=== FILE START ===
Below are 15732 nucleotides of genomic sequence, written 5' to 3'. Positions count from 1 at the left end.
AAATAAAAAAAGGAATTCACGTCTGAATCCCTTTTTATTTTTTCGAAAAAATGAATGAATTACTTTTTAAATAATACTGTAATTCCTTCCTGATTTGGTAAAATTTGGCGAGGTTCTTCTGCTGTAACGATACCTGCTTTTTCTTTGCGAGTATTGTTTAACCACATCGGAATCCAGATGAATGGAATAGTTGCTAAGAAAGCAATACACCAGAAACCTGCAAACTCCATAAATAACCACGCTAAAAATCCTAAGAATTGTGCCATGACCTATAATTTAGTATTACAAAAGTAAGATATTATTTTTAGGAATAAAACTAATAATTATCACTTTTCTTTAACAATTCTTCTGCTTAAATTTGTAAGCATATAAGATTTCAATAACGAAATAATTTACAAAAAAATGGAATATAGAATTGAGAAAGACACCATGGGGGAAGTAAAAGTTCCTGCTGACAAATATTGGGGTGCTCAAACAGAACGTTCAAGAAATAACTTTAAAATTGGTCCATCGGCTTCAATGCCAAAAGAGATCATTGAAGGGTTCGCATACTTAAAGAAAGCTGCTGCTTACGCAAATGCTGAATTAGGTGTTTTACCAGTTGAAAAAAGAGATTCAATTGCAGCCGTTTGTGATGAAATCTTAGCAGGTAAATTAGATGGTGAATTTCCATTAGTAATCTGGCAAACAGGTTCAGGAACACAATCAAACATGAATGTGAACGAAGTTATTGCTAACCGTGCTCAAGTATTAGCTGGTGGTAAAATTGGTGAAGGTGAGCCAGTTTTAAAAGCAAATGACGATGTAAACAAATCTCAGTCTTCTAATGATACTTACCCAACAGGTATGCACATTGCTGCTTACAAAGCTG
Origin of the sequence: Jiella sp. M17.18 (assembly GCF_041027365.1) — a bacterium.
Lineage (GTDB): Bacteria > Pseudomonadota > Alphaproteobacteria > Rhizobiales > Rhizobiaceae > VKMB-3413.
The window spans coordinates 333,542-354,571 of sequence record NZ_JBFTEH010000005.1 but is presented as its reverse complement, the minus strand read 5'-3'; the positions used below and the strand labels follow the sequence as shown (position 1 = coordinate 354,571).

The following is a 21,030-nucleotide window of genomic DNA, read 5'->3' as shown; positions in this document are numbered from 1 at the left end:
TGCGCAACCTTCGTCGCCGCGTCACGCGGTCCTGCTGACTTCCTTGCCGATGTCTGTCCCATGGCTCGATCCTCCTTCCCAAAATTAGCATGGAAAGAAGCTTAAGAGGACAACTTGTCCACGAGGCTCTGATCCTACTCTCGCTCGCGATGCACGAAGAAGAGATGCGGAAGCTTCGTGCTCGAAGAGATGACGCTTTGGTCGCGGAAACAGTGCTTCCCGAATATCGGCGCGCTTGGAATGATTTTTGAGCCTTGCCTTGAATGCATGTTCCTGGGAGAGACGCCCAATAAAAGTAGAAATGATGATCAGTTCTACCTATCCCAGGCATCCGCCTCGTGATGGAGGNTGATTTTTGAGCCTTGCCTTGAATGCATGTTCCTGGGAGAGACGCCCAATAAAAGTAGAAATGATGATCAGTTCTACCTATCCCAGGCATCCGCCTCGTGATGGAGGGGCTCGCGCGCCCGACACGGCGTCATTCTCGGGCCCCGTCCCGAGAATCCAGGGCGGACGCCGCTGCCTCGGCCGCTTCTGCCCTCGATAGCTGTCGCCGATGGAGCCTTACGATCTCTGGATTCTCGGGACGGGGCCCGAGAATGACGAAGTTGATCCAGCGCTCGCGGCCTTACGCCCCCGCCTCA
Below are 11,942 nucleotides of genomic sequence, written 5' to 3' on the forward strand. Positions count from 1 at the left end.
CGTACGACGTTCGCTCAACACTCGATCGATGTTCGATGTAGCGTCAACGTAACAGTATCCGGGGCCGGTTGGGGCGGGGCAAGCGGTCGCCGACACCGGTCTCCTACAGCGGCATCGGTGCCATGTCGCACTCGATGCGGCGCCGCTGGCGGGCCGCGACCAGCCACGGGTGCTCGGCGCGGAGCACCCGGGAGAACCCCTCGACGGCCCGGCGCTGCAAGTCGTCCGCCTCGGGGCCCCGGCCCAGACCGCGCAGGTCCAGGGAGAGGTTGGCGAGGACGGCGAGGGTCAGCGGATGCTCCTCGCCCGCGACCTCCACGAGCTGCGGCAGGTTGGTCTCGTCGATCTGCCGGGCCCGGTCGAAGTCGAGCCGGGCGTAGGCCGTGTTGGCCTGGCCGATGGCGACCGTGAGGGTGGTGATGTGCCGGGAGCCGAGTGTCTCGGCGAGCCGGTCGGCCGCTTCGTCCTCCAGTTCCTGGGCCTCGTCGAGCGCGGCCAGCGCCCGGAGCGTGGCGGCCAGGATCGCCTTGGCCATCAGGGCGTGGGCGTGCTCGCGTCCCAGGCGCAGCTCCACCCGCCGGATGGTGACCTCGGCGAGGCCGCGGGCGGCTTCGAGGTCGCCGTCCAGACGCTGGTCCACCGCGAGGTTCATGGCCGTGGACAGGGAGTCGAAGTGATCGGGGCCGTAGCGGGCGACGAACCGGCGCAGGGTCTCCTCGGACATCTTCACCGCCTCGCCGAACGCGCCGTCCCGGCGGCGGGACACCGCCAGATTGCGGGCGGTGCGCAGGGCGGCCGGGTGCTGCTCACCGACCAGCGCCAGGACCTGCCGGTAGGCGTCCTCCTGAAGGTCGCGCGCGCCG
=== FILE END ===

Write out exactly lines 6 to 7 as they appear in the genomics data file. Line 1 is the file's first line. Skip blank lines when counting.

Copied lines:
The following is a 21,030-nucleotide window of genomic DNA, read 5'->3' as shown; positions in this document are numbered from 1 at the left end:
TGCGCAACCTTCGTCGCCGCGTCACGCGGTCCTGCTGACTTCCTTGCCGATGTCTGTCCCATGGCTCGATCCTCCTTCCCAAAATTAGCATGGAAAGAAGCTTAAGAGGACAACTTGTCCACGAGGCTCTGATCCTACTCTCGCTCGCGATGCACGAAGAAGAGATGCGGAAGCTTCGTGCTCGAAGAGATGACGCTTTGGTCGCGGAAACAGTGCTTCCCGAATATCGGCGCGCTTGGAATGATTTTTGAGCCTTGCCTTGAATGCATGTTCCTGGGAGAGACGCCCAATAAAAGTAGAAATGATGATCAGTTCTACCTATCCCAGGCATCCGCCTCGTGATGGAGGNTGATTTTTGAGCCTTGCCTTGAATGCATGTTCCTGGGAGAGACGCCCAATAAAAGTAGAAATGATGATCAGTTCTACCTATCCCAGGCATCCGCCTCGTGATGGAGGGGCTCGCGCGCCCGACACGGCGTCATTCTCGGGCCCCGTCCCGAGAATCCAGGGCGGACGCCGCTGCCTCGGCCGCTTCTGCCCTCGATAGCTGTCGCCGATGGAGCCTTACGATCTCTGGATTCTCGGGACGGGGCCCGAGAATGACGAAGTTGATCCAGCGCTCGCGGCCTTACGCCCCCGCCTCA